(vi) According to the export figures, agriculture is deeply related to industrial growth and the national income in India—1 per cent increase in the agricultural growth leads to 0.5 per cent increase in industrial output (growth) and 0.7 per cent increase in the national income of India.
(vii) The industrial sector was selected as the ‘prime moving force’ of the economy in the late 1940s. But due to market failure the sector failed to lead the economy after independence. Without increasing the income of the people who depend on agriculture for their livelihood, the market was not going to support the industries. As a result, the Government of India announced agriculture as the prime moving force of the economy only in 2002.
(viii) With 1 per cent increase in the share of agriculture in India’s total exports, the money which flows into agriculture is calculated to be Rs. 8,500 crores.
(ix) In 2016-17 foodgrains production is estimated to be a record 270.1 million tonnes of which is around 7 per cent higher than the total production of
2015-16 (252.23 MT).
(x) Productivity of major crops are lower in case of India in comparison to the world’s best practice. Though it has been improving with a slow pace, the productivity of rice, wheat and pulses improved from 2,202 kg, 2,802 kg and 625 kg per hectare of 2007–08 to 2,390 kg, 2,872 kg (falling from 3,026 kg of 2011-13) and 744 kg per hectare in 2014-15.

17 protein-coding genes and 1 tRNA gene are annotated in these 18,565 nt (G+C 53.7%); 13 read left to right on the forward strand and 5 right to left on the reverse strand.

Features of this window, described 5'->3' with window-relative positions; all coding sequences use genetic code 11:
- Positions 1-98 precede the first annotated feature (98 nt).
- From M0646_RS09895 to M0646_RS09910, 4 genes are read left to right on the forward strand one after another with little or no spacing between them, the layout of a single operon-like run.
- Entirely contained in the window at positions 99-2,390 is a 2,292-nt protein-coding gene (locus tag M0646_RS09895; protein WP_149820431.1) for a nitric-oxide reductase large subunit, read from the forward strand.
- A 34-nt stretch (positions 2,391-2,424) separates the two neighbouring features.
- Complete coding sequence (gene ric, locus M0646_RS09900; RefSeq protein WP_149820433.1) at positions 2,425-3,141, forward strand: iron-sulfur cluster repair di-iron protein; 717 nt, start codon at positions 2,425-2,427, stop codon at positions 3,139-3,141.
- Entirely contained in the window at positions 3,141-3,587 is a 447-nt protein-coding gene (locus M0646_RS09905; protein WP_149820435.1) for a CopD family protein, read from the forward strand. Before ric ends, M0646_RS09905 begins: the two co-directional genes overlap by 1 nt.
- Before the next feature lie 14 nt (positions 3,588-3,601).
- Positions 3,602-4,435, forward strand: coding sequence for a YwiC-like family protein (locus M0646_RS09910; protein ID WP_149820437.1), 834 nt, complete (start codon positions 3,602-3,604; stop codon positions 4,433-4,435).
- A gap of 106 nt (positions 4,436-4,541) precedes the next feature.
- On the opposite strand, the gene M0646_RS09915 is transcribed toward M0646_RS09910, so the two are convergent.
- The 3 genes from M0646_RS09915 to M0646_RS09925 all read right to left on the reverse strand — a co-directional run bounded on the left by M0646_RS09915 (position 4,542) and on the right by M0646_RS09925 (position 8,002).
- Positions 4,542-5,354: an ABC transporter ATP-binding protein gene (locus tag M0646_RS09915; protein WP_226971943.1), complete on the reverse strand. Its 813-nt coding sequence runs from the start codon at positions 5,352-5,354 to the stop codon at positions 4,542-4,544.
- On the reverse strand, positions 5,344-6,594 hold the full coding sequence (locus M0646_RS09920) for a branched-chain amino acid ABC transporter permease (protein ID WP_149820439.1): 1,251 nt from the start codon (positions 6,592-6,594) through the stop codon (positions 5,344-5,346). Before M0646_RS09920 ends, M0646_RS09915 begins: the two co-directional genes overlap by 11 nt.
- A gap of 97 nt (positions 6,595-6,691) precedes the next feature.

(xi) A total of 66.1 per cent of the cropped area in the economy still depends on the uncertainties of monsoon for their irrigational requirements.
There are certain special terms used to understand the cropping seasons of India. The agricultural crop year in India is from July to June. The Indian cropping season is classified into two main seasons- (i) kharif and (ii) rabi based on the monsoon. The kharif cropping season is from July to October during the South-West/Summer Monsoon and the rabi cropping season is from October to March (North-East/Returning/Winter Monsoon). The crops grown between March and June are summer crops, known as jayads.
Pakistan and Bangladesh are two other countries that are using the term ‘kharif’ and ‘rabi’ to describe their cropping patterns. The terms ‘kharif’ and ‘rabi’ originate from Arabic language where kharif means autumn and rabi means spring.